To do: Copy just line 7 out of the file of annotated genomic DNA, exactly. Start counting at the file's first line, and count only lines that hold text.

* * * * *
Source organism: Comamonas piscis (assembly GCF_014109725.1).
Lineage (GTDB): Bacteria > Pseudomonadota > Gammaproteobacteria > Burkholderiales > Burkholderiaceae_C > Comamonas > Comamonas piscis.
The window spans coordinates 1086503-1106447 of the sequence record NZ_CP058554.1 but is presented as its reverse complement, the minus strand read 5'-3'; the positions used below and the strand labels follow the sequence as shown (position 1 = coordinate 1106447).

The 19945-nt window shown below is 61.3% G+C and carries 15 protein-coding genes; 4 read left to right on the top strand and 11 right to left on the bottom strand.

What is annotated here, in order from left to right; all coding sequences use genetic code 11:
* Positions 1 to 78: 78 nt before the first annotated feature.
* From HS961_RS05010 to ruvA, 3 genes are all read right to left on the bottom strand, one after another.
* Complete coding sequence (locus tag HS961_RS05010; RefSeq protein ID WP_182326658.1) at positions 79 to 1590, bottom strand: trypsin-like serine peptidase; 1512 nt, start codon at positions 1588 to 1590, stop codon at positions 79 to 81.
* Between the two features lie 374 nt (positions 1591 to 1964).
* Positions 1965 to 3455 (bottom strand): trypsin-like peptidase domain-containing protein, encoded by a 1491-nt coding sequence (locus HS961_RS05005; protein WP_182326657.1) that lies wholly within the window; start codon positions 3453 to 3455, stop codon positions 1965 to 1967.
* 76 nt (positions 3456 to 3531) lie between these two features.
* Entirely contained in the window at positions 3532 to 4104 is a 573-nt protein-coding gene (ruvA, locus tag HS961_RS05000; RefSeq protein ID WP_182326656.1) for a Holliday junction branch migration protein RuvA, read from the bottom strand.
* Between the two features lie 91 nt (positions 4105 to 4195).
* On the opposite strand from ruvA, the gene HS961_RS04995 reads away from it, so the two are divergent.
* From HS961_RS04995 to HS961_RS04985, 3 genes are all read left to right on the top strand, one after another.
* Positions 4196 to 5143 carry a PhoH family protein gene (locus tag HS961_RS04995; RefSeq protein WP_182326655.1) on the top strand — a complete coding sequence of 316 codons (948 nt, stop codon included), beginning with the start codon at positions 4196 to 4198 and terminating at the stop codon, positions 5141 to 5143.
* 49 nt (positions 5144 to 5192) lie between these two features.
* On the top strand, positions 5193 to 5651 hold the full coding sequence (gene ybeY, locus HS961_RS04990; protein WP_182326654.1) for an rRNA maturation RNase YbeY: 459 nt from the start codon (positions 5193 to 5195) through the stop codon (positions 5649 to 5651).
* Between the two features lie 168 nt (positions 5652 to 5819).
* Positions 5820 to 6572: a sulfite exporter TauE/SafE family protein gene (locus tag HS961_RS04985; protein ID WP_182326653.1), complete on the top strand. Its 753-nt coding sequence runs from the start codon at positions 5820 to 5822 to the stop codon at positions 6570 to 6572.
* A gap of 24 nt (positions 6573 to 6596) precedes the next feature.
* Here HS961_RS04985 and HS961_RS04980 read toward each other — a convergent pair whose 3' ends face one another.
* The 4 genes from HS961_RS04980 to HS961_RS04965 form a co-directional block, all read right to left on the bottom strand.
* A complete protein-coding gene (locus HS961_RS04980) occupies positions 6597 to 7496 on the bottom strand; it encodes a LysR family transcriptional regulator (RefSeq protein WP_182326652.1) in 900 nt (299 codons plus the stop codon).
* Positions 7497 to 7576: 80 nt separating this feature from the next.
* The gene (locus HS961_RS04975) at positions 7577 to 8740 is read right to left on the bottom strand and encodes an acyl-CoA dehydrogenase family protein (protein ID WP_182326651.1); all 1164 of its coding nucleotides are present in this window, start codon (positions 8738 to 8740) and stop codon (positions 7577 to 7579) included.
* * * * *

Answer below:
* From HS961_RS05010 to ruvA, 3 genes are all read right to left on the bottom strand, one after another.